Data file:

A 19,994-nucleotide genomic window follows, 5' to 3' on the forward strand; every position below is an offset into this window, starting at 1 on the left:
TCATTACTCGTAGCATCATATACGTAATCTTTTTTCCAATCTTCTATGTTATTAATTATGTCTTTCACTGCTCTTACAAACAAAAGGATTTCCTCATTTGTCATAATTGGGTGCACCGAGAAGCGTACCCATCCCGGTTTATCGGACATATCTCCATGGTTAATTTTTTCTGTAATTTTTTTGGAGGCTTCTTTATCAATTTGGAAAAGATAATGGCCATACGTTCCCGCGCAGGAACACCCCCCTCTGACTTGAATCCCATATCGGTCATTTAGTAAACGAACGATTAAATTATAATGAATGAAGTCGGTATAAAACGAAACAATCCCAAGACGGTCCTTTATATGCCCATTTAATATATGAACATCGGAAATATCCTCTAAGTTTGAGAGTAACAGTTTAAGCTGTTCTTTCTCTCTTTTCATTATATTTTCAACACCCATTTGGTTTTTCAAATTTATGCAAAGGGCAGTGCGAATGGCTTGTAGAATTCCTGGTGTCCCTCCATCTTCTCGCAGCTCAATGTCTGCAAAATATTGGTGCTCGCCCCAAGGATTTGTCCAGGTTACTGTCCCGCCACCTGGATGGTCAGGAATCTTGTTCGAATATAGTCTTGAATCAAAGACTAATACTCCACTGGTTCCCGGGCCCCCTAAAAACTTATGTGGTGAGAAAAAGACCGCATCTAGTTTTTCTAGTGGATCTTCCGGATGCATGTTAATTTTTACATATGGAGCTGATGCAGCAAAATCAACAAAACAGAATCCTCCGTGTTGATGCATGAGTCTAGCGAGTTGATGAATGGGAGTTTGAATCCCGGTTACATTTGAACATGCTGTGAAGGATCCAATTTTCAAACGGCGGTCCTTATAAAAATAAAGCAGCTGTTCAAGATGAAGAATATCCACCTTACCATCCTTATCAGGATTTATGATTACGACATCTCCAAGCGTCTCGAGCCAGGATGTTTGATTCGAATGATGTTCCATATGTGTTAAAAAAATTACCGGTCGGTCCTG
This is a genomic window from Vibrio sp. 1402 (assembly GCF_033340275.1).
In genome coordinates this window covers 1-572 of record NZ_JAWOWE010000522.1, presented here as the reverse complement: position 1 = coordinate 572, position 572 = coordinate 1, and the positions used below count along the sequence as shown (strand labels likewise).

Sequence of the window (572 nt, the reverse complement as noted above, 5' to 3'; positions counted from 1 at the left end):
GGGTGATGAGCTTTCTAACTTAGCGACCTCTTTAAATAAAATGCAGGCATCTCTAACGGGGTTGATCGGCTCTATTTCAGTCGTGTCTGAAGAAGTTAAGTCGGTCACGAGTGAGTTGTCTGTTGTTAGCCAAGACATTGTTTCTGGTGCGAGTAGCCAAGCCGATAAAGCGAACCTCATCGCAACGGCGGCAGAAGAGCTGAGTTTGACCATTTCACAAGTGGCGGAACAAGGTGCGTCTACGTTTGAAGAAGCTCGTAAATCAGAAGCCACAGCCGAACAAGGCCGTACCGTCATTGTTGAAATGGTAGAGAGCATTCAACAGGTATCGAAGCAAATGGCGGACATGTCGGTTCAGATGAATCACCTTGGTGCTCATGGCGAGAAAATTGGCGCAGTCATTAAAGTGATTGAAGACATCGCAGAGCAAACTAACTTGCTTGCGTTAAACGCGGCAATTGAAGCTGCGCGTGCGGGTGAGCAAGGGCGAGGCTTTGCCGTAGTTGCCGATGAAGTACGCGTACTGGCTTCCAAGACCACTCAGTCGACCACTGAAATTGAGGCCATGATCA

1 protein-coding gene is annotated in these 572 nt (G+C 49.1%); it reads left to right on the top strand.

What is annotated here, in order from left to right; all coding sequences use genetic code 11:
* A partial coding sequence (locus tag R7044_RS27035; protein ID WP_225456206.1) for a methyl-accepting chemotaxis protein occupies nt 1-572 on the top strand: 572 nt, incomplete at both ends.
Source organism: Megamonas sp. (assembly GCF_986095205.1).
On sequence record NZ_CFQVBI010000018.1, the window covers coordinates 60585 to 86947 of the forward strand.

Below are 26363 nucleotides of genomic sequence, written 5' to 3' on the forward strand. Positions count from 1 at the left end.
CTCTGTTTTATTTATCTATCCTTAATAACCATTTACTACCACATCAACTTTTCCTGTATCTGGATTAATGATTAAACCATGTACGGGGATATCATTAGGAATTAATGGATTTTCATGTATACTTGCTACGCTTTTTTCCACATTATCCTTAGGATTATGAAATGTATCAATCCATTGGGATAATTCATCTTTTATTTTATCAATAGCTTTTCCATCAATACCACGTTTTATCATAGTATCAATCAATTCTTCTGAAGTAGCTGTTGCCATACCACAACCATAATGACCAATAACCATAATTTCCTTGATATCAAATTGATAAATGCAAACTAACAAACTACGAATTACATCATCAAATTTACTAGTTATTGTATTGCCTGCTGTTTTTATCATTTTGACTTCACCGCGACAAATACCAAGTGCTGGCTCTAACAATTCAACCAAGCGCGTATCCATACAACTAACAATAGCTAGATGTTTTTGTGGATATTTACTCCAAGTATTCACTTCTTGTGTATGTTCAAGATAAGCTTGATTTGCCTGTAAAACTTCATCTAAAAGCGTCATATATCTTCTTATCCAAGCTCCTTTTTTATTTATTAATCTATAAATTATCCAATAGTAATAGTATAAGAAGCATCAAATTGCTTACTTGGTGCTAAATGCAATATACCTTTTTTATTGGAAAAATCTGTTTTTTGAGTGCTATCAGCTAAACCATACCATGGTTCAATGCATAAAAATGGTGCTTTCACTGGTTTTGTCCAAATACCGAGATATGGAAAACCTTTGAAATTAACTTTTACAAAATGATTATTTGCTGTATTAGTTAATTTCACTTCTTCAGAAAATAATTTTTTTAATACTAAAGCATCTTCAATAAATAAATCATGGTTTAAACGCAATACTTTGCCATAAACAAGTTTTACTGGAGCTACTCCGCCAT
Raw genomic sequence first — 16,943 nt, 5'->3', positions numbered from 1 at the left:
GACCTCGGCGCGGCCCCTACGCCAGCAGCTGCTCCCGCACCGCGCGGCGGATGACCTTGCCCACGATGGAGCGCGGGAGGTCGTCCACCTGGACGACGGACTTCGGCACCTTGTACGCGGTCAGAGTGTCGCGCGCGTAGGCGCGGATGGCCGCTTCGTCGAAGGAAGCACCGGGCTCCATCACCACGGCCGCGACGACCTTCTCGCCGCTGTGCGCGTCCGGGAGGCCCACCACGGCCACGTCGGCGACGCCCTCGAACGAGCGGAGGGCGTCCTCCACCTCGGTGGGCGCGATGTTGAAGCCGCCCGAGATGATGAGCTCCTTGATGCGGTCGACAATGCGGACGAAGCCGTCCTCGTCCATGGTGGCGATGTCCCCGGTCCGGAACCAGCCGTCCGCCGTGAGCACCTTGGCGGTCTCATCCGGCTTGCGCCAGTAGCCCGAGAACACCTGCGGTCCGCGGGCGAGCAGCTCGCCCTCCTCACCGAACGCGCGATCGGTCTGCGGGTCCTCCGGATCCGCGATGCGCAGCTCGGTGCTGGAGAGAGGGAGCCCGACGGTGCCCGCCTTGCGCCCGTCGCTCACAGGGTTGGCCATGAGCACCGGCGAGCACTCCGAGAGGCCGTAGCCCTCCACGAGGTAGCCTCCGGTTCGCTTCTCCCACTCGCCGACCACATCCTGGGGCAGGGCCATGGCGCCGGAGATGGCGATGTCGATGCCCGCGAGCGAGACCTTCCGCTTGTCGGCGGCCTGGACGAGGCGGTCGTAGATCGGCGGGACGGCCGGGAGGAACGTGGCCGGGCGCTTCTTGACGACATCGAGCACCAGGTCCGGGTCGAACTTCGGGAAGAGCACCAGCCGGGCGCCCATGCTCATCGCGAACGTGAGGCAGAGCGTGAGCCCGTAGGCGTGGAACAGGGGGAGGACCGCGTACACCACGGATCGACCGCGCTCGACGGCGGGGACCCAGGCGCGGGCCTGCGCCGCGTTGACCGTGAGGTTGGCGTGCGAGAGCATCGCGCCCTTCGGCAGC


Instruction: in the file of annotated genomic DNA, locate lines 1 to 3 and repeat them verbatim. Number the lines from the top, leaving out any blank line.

A 19,994-nucleotide genomic window follows, 5' to 3' on the forward strand; every position below is an offset into this window, starting at 1 on the left:
TCATTACTCGTAGCATCATATACGTAATCTTTTTTCCAATCTTCTATGTTATTAATTATGTCTTTCACTGCTCTTACAAACAAAAGGATTTCCTCATTTGTCATAATTGGGTGCACCGAGAAGCGTACCCATCCCGGTTTATCGGACATATCTCCATGGTTAATTTTTTCTGTAATTTTTTTGGAGGCTTCTTTATCAATTTGGAAAAGATAATGGCCATACGTTCCCGCGCAGGAACACCCCCCTCTGACTTGAATCCCATATCGGTCATTTAGTAAACGAACGATTAAATTATAATGAATGAAGTCGGTATAAAACGAAACAATCCCAAGACGGTCCTTTATATGCCCATTTAATATATGAACATCGGAAATATCCTCTAAGTTTGAGAGTAACAGTTTAAGCTGTTCTTTCTCTCTTTTCATTATATTTTCAACACCCATTTGGTTTTTCAAATTTATGCAAAGGGCAGTGCGAATGGCTTGTAGAATTCCTGGTGTCCCTCCATCTTCTCGCAGCTCAATGTCTGCAAAATATTGGTGCTCGCCCCAAGGATTTGTCCAGGTTACTGTCCCGCCACCTGGATGGTCAGGAATCTTGTTCGAATATAGTCTTGAATCAAAGACTAATACTCCACTGGTTCCCGGGCCCCCTAAAAACTTATGTGGTGAGAAAAAGACCGCATCTAGTTTTTCTAGTGGATCTTCCGGATGCATGTTAATTTTTACATATGGAGCTGATGCAGCAAAATCAACAAAACAGAATCCTCCGTGTTGATGCATGAGTCTAGCGAGTTGATGAATGGGAGTTTGAATCCCGGTTACATTTGAACATGCTGTGAAGGATCCAATTTTCAAACGGCGGTCCTTATAAAAATAAAGCAGCTGTTCAAGATGAAGAATATCCACCTTACCATCCTTATCAGGATTTATGATTACGACATCTCCAAGCGTCTCGAGCCAGGATGTTTGATTCGAATGATGTTCCATATGTGTTAAAAAAATTACCGGTCGGTCCTG
This is a genomic window from Vibrio sp. 1402 (assembly GCF_033340275.1).